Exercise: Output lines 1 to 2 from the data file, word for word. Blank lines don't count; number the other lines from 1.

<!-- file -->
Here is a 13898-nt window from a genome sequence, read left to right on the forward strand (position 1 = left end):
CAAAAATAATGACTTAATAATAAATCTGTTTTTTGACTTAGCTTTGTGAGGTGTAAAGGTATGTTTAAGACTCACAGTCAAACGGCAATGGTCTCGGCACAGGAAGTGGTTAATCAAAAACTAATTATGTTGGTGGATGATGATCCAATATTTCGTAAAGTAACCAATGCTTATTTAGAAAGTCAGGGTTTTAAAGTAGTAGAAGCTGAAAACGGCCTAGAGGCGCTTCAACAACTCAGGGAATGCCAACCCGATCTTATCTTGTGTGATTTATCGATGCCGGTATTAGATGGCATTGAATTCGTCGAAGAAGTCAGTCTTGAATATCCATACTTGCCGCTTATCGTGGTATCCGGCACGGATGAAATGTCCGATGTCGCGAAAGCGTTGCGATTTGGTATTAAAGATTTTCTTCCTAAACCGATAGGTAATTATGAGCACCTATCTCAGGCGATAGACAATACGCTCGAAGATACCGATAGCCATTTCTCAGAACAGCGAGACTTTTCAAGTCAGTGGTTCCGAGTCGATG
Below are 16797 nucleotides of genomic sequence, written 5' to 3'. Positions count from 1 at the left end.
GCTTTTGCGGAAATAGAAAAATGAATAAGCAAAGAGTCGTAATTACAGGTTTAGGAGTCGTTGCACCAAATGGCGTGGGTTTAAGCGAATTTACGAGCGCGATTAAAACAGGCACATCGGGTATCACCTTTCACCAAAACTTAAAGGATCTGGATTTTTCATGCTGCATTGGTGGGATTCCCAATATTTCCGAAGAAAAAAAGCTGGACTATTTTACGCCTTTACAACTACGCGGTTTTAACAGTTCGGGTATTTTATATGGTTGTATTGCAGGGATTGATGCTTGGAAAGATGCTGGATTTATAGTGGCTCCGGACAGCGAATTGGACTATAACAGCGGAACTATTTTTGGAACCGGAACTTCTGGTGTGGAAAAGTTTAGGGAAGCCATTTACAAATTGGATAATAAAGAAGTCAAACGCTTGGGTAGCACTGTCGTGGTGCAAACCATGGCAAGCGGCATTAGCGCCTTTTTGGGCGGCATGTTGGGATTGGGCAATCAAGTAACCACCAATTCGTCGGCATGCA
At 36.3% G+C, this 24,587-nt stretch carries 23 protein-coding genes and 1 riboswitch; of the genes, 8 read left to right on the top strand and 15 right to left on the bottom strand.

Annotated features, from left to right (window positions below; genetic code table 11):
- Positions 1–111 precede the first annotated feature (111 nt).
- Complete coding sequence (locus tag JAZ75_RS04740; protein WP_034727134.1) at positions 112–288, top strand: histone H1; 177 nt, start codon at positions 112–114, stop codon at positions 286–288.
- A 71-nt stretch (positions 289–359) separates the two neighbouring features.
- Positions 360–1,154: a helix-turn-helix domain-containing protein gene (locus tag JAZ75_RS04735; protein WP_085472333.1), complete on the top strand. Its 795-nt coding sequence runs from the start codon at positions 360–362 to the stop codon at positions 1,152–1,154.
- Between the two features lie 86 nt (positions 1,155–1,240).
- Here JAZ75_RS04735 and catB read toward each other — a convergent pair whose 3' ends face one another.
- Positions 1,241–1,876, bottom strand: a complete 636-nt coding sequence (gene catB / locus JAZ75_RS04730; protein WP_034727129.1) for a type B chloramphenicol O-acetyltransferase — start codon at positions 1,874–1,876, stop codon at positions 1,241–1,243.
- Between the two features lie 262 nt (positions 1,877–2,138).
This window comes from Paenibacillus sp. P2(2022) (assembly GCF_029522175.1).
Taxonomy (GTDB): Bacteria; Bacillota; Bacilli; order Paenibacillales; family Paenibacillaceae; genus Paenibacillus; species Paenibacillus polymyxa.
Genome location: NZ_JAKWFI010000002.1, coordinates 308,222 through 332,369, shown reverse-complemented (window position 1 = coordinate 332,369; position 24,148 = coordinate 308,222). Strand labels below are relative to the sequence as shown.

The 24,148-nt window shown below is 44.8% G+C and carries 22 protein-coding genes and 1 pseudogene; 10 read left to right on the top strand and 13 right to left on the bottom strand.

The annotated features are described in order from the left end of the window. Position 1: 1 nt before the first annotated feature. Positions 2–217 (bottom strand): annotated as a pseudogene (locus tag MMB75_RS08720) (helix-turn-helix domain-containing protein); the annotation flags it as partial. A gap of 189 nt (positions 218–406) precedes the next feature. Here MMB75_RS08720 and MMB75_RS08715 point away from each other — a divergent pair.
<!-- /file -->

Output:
Here is a 13898-nt window from a genome sequence, read left to right on the forward strand (position 1 = left end):
CAAAAATAATGACTTAATAATAAATCTGTTTTTTGACTTAGCTTTGTGAGGTGTAAAGGTATGTTTAAGACTCACAGTCAAACGGCAATGGTCTCGGCACAGGAAGTGGTTAATCAAAAACTAATTATGTTGGTGGATGATGATCCAATATTTCGTAAAGTAACCAATGCTTATTTAGAAAGTCAGGGTTTTAAAGTAGTAGAAGCTGAAAACGGCCTAGAGGCGCTTCAACAACTCAGGGAATGCCAACCCGATCTTATCTTGTGTGATTTATCGATGCCGGTATTAGATGGCATTGAATTCGTCGAAGAAGTCAGTCTTGAATATCCATACTTGCCGCTTATCGTGGTATCCGGCACGGATGAAATGTCCGATGTCGCGAAAGCGTTGCGATTTGGTATTAAAGATTTTCTTCCTAAACCGATAGGTAATTATGAGCACCTATCTCAGGCGATAGACAATACGCTCGAAGATACCGATAGCCATTTCTCAGAACAGCGAGACTTTTCAAGTCAGTGGTTCCGAGTCGATG